Even though only a quarter of the regular-season is over, those four games have revealed quite a bit about the 2017 Denver Broncos.

Those four games have revealed that when it comes to running the ball on offense — and stopping it on defense — the Broncos are significantly better at both than they were in 2016. They’ve revealed that the Broncos still know how to put a game on ice, even if it’s a little too close for comfort.

Perhaps most importantly, they have revealed the depth the Broncos possess on the defensive side of the ball. Their pass-rushing depth was tested before training camp even began; linebacker Shaquil Barrett was ruled out of all preseason activity with a hip injury, and, on the first day of camp, linebacker Shane Ray had surgery to repair a torn ligament in his thumb.

Most recently, the Broncos put their faith in their depth at strong safety, when they made the decision to release veteran T.J. Ward and go with a combination of second-year safeties Justin Simmons and Will Parks.

Both Parks and Simmons, also known as the ‘Baby No-Fly Zone’, showed why the Broncos have so much faith in them during Denver’s 16-10 win over the Oakland Raiders.

Simmons is the clear-cut starter in the slightly altered ‘No-Fly Zone’, but Parks made his presence known on Sunday by making five tackles in the victory. While Simmons was only responsible for one tackle against the Raiders, he was the one that put the game on ice by picking off E.J. Manuel’s pass that was intended for wide receiver Amari Cooper with just under two minutes to play.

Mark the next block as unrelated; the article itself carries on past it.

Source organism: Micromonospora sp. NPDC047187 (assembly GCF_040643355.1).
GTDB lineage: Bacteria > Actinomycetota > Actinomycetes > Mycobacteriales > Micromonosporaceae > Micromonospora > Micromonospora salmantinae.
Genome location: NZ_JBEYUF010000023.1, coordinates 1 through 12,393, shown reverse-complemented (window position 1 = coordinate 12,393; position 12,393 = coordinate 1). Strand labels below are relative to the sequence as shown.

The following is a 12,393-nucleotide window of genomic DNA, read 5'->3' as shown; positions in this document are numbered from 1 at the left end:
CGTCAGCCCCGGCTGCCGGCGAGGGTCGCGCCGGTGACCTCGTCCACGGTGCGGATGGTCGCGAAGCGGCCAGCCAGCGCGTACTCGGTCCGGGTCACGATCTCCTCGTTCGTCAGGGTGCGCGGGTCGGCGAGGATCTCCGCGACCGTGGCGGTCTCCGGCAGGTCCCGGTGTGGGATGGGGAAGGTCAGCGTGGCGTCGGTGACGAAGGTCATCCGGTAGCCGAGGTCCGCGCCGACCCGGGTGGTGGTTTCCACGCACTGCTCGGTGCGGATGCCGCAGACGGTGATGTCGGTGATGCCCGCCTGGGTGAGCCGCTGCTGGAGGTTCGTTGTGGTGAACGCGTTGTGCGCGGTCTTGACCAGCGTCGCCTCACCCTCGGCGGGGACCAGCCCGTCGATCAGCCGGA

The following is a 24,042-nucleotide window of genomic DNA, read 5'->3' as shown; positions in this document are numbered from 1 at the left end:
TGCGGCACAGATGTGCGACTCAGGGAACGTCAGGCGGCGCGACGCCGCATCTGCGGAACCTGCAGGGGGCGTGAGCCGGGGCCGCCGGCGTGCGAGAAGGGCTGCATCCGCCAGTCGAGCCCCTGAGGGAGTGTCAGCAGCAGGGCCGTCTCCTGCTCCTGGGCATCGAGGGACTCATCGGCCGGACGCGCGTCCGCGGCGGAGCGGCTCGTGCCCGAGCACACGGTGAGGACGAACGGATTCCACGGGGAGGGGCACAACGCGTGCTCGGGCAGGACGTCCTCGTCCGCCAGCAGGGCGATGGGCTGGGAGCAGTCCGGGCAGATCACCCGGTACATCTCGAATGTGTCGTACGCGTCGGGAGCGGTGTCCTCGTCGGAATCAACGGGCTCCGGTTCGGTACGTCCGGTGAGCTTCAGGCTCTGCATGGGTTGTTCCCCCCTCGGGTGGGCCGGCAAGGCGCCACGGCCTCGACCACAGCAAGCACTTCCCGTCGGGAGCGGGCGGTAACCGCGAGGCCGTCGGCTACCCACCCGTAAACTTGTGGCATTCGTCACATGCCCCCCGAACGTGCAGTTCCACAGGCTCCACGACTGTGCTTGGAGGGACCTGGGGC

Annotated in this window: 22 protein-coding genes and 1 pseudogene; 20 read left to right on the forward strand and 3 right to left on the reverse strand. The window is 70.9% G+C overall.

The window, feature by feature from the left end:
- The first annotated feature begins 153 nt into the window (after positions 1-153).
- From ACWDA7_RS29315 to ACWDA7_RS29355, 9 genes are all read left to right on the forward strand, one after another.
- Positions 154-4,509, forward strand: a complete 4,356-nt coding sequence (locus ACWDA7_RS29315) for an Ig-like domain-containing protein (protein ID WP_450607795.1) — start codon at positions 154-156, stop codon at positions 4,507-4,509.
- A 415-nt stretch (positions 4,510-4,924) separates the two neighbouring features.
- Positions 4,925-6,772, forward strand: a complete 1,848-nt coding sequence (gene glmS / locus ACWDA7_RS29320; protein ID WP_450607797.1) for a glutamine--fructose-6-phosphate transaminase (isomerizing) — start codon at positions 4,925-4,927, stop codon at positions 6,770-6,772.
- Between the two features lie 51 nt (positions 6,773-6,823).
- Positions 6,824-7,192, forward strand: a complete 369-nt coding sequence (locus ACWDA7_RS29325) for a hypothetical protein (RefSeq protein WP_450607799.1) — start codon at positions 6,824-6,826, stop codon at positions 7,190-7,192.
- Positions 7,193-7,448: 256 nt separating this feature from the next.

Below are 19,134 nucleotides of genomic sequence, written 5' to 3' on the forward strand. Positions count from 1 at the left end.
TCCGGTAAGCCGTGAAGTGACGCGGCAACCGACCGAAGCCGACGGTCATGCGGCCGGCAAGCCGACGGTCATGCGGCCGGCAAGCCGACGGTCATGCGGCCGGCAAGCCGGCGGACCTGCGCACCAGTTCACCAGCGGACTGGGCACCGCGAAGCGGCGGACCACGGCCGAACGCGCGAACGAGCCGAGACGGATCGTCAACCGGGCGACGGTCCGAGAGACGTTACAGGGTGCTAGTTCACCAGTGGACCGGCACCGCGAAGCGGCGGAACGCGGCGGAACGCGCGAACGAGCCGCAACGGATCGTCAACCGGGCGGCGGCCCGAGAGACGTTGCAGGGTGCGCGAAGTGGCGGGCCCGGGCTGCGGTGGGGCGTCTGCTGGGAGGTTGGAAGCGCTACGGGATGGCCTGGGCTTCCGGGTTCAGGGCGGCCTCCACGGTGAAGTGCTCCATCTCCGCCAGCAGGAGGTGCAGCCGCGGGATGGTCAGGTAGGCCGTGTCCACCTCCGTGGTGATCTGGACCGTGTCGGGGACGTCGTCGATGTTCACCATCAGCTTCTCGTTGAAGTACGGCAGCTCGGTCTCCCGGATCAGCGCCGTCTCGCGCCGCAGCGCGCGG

Simmons’ interception was the only turnover of the game for either team, and it came at the the game’s biggest moment. His efforts didn’t go unnoticed.

“One of our young bulls stepped up like a vet in the clutch,” cornerback Aqib Talib said of Simmons’ interception after the game. “High-pointed the ball, you cannot do much better than that. So that is a big-time play by ‘J’ [Simmons].”

Because of Ward’s hard-hitting legacy, Simmons has been playing under a bit of a magnifying glass. Simmons will be the first to tell you that filling Ward’s role isn’t easy, and even after making the play that slammed the door shut on the Raiders’ shot at a comeback, Simmons made it known how big of an impact Ward had on his development as a player.

“There are obviously big expectations,” Simmons said after the game. “T.J. [Ward] was a huge mentor to me, and he was like a big brother, and so I wanted to do well — not only for Broncos Country, but for him as well. He helped me so much my first year and still to this day. I know it means a lot, and this has been such a prestigious organization at the safety position. Whether T.J. stayed or left, there would have been big shoes to fill regardless.”

Sealing the deal against the Oakland Raiders is a good way for Simmons to start carving out his own place in the organization, and he made sure to soak in the feeling when it was all said and done.

“It felt great. All game [long], I was just trying to be patient, play my role in the back end and get the ball down when it gets to me. I had to go attack the ball, whether it was thrown in the middle or up in the air, just high-point the ball and be [a] play-maker. The coaches trust me, my teammates trust me, and it was a great opportunity to make a play.”